# How can one understand the Eisenstein series E2 in terms of automorphic representation?

The weight 2, level 1 Eisenstein series $E_2(z)$ is a non-holomorphic automorphic form. It is defined as the analytic continuation to $s = 0$ of the series $$E_2(z, s) = \sum_{\substack{m, n \in \mathbf{Z} \\ (m, n) \ne (0,0)}} \frac{\operatorname{Im}(z)^s}{(mz + n)^2 |mz + n|^{2s}}$$ which is convergent for $\operatorname{Re}(s) > 0$ (but not for $s = 0$). Moreover for any prime p the function $E_2(z)-pE_2(pz)$ is holomorphic.

My question is: what's the Archimedean component of the automorphic representation corresponding to $E_2$? (If it it the holomorphic discrete series of weight two then seems the vector corresponding to $E_2$ should be holomorphic.)

• I think this is a really good question, so I've cleaned it up a little and retagged it to make it more visible. – David Loeffler Apr 20 '17 at 9:54

Excellent question indeed. The quick answer is that $E_2(z)$ is an almost holomorphic modular form of weight $2$ and level $1$, so the automorphic representation generated by it is not irreducible. For more details (and my thought process), read below.

Consider the Maass raising operator in weight $0$, $$R:=y\left(i\frac{\partial}{\partial x}+\frac{\partial}{\partial y}\right).$$ Let $(m,n)\in\mathbb{Z}^2$ be a nonzero pair of integers. Then a small calculation gives that, for $z=x+iy$ and $s\in\mathbb{C}$, $$R\left(\frac{y^s}{|mz+n|^{2s}}\right) =\frac{sy^s}{(mz+n)^2|mz+n|^{2s-2}}.$$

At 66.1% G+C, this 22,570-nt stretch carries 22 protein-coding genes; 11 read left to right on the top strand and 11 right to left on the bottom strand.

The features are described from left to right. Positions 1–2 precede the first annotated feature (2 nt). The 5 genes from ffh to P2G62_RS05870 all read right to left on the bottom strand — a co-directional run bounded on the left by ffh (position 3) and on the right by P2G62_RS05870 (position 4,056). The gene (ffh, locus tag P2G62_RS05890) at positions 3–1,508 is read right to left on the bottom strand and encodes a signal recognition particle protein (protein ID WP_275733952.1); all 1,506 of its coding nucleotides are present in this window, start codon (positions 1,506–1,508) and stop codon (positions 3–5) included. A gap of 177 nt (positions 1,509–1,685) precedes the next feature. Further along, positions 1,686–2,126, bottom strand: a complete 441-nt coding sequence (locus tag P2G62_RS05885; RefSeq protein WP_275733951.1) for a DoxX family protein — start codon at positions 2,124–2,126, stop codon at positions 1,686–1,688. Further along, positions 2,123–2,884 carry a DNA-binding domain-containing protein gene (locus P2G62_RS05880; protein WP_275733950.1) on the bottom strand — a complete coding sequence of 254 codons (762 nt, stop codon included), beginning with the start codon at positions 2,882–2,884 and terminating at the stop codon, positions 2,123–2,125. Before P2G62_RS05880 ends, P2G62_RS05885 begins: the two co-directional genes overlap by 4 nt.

Now let us introduce the usual weight $0$ level $1$ (nonholomorphic) Eisenstein series $$E(z,s):=\sum_{\substack{m, n \in \mathbb{Z} \\ (m, n) \ne (0,0)}} \frac{\operatorname{Im}(z)^s}{|mz + n|^{2s}},\qquad \operatorname{Re}(s)>1$$ then we see that $$R\,E(z,s+1) = (s+1)\,yE_2(z,s),\qquad \operatorname{Re}(s)>0.\tag{1}$$ On the right hand side, $yE_2(z,s)$ is the canonical weight $2$ level $1$ (nonholomorphic) Eisenstein series, the one which transforms as a weight $2$ Maass form. It is worthwhile to recall here that weight $k$ holomorphic forms embed into the weight $k$ Maass spectrum by multiplying each weight $k$ holomorphic form by $y^{k/2}$. In our case $k=2$, which explains why we multiply by $y$.